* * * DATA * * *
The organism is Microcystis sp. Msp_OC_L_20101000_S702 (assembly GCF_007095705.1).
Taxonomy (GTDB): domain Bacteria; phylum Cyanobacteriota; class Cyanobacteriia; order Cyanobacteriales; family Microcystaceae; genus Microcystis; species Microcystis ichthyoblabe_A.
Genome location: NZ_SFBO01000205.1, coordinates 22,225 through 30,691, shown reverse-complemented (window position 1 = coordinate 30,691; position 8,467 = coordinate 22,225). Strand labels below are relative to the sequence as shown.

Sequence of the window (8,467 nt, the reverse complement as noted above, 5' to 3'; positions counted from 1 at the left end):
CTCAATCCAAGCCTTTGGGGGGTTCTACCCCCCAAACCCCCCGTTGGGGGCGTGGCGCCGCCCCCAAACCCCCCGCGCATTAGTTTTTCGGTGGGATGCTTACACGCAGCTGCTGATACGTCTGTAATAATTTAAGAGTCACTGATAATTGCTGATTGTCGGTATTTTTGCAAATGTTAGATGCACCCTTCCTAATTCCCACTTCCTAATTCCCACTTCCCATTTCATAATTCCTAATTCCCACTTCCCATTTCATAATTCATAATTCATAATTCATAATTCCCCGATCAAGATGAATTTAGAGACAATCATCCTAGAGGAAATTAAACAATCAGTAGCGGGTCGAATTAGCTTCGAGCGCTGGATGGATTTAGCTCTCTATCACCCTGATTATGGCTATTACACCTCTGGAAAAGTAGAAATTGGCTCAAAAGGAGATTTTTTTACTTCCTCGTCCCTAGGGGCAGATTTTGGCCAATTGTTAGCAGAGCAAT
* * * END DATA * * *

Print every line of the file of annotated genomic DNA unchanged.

The organism is Microcystis sp. Msp_OC_L_20101000_S702 (assembly GCF_007095705.1).
Taxonomy (GTDB): domain Bacteria; phylum Cyanobacteriota; class Cyanobacteriia; order Cyanobacteriales; family Microcystaceae; genus Microcystis; species Microcystis ichthyoblabe_A.
Genome location: NZ_SFBO01000205.1, coordinates 22,225 through 30,691, shown reverse-complemented (window position 1 = coordinate 30,691; position 8,467 = coordinate 22,225). Strand labels below are relative to the sequence as shown.

Sequence of the window (8,467 nt, the reverse complement as noted above, 5' to 3'; positions counted from 1 at the left end):
CTCAATCCAAGCCTTTGGGGGGTTCTACCCCCCAAACCCCCCGTTGGGGGCGTGGCGCCGCCCCCAAACCCCCCGCGCATTAGTTTTTCGGTGGGATGCTTACACGCAGCTGCTGATACGTCTGTAATAATTTAAGAGTCACTGATAATTGCTGATTGTCGGTATTTTTGCAAATGTTAGATGCACCCTTCCTAATTCCCACTTCCTAATTCCCACTTCCCATTTCATAATTCCTAATTCCCACTTCCCATTTCATAATTCATAATTCATAATTCATAATTCCCCGATCAAGATGAATTTAGAGACAATCATCCTAGAGGAAATTAAACAATCAGTAGCGGGTCGAATTAGCTTCGAGCGCTGGATGGATTTAGCTCTCTATCACCCTGATTATGGCTATTACACCTCTGGAAAAGTAGAAATTGGCTCAAAAGGAGATTTTTTTACTTCCTCGTCCCTAGGGGCAGATTTTGGCCAATTGTTAGCAGAGCAAT